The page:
Georgetown University: Title: Leading Technology and Society Researcher Joins Georgetown for the Year to Fuel Cross-Campus Innovation



A leading Microsoft Research expert and researcher who studies the intersection of technology and society has joined Georgetown as a Distinguished Visiting Professor, accelerating a university-wide initiative on technology, ethics , governance and public policies.

Danah Boyd will help foster cross-campus collaboration among interdisciplinary faculty members as part of Georgetown’s new Center for Digital Ethics and Tech & Society Initiative, a network of centers across the university that are shaping the impact of technology on ethics and policies for the public good. boyd will host conferences and seminars and teach a spring course that examines policy making and evidence-based data.

An internationally recognized authority on technology and society, boyd is a research partner at Microsoft Research, an advanced research lab where she studies how technology and society interact, with a focus on how structural inequalities are reconfigured through to technology. boyd is also the founder of Data & Society, an independent research institute, and author of It’s complicated: the social life of networked adolescents. More recently, boyd conducted an ethnographic study of the 2020 US Census to understand how data is made legitimate; the results of this study will be published in a future book.

“Danah Boyd is an internationally recognized leader in the interface between emerging technologies and their effects on society,” said Robert M. Groves, president of Georgetown University. “His participation in classes and meetings with faculty and students will make us better. Plus, his experience in building new organizations will be useful as we launch the Center for Digital Ethics.”

“World Class Thinker”

Boyd’s work will support Georgetown’s brand new Center for Digital Ethics, a central hub for digital ethics research and innovation within the university’s Tech & Society Initiative. Boyd’s background, research and multifaceted experience will help catalyze links between academics and practitioners focused on the intersection of technology and politics, said Paul Ohm, chairman of the board of directors of the Tech & Society initiative and law professor at Georgetown University Law Center.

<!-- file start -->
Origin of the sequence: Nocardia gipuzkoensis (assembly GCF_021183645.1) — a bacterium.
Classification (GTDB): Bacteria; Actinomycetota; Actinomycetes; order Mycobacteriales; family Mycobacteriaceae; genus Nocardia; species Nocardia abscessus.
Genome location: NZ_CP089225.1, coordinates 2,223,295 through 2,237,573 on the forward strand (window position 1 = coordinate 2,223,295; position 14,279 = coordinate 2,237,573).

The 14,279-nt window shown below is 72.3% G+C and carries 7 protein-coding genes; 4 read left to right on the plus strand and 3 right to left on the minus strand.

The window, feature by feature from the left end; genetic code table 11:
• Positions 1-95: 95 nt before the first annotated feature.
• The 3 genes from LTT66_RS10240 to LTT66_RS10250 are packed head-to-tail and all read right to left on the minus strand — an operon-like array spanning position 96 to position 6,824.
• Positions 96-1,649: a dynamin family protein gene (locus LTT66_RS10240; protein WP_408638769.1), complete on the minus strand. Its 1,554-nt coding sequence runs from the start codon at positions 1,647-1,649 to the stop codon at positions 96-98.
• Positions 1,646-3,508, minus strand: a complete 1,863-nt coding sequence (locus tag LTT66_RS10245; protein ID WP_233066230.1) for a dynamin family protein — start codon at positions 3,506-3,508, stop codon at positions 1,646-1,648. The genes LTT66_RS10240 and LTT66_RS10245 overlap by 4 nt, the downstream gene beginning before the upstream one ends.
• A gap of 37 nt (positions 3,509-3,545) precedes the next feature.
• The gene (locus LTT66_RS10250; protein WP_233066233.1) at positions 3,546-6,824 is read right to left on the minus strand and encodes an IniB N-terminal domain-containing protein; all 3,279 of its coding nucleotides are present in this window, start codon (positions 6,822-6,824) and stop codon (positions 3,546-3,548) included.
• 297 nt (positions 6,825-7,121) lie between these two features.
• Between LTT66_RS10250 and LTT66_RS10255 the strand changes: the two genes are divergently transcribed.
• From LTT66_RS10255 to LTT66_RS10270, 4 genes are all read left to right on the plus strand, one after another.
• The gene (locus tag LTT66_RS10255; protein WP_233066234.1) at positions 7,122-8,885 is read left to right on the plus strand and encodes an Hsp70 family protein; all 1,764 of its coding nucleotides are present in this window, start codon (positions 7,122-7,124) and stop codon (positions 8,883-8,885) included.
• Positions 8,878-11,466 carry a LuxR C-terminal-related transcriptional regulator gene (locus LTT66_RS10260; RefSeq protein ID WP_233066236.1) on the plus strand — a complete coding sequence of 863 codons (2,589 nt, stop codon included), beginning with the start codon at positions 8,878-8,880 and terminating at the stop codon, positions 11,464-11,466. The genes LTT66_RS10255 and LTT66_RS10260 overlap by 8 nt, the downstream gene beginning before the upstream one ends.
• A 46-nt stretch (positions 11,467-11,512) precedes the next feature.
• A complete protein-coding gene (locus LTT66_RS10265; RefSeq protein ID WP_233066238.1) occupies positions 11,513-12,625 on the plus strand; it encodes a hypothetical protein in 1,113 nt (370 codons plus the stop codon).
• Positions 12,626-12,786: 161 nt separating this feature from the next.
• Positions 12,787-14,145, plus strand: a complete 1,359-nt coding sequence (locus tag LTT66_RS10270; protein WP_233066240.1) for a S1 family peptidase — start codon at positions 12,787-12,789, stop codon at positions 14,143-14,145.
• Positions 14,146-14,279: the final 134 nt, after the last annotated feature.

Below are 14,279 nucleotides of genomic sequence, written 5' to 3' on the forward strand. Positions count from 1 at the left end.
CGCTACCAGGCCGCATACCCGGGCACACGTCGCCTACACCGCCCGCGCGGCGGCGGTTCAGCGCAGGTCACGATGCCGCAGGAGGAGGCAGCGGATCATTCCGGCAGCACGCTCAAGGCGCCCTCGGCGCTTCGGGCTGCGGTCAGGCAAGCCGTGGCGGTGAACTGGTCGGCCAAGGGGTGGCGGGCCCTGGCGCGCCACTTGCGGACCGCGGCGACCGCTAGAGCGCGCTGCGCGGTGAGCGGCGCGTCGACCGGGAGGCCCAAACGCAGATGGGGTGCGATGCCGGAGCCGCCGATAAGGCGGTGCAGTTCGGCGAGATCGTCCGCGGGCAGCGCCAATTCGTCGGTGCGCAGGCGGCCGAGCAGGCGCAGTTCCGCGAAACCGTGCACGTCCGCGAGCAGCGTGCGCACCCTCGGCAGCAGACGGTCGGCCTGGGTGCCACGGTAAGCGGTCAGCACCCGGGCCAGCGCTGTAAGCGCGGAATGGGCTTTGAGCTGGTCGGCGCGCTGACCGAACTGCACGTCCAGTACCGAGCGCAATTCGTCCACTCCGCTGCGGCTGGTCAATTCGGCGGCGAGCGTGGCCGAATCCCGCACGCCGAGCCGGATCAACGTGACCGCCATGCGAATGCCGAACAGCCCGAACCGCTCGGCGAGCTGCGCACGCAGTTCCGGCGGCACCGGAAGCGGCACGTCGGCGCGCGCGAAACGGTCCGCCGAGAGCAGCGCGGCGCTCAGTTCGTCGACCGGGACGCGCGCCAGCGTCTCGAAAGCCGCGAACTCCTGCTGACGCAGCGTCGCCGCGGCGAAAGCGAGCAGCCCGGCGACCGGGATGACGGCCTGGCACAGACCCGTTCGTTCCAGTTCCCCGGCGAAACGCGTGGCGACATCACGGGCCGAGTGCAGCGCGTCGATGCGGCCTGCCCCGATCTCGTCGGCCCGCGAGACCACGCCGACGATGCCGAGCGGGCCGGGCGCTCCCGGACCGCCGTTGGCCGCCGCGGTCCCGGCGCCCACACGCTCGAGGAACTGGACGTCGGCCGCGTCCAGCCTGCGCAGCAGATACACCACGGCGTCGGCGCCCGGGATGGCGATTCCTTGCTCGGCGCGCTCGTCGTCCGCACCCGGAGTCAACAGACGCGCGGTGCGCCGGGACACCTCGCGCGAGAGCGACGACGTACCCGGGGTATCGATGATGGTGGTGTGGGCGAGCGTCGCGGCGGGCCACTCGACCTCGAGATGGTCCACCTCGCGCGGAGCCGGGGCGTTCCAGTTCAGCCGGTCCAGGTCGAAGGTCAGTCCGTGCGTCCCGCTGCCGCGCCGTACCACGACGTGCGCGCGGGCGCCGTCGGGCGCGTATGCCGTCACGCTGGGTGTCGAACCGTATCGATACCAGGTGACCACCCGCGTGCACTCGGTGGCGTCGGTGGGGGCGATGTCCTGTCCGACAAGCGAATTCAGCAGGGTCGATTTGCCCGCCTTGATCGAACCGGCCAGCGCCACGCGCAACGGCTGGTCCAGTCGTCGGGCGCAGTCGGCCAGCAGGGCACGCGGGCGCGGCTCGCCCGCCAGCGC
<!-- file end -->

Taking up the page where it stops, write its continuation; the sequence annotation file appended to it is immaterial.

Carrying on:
“danah boyd is exactly the kind of world-class thinker and actor we need to help academics and practitioners solve some of the world’s most pressing issues, from privacy and surveillance to speech and democracy, racial justice and civil rights, ”he said. “I am so delighted that she is being a Distinguished Visiting Professor this year to help us lay a solid foundation for the future of our Center for Digital Ethics and Tech & Society Initiative.”

During Boyd’s early days in Georgetown, we zoomed in with her to find out what fuels her interest in technology and society, why she was drawn to Georgetown, and why it’s more important than ever to study technology and politics with an ethical perspective.

I was a kid who was on the Internet in the beginning, in 1993, when the World Wide Web was not yet a thing. It was exciting that that sound and ridiculous beep attached to a phone could connect you to people all over the world. I remember thinking, wow, computers can be made up of people! For me, technology was linked to sociology from the start.

My whole career has consisted of moving between layers of technical infrastructure, human practices and social structures.

I studied computer science at the undergraduate level to build the technical systems that empowered me so much as a youngster. In college, I started to visualize the networks of people who formed online, first in the form of Usenet traces and emails, then the networks that formed on start-ups. social media ups like Friendster and MySpace. I then sought to understand how people, and especially teens, interacted with social media. After my graduate studies, I went to Microsoft Research where I started to study the phenomenon of “big data” and I deepened my studies on privacy. In 2013, I founded a research institute, Data & Society, to collaborate with more people trying to make sense of socio-technical issues. Over the past few years, I have studied how the 2020 U.S. Census sought to produce the Data Infrastructure of Democracy, one of the most important data produced in this country.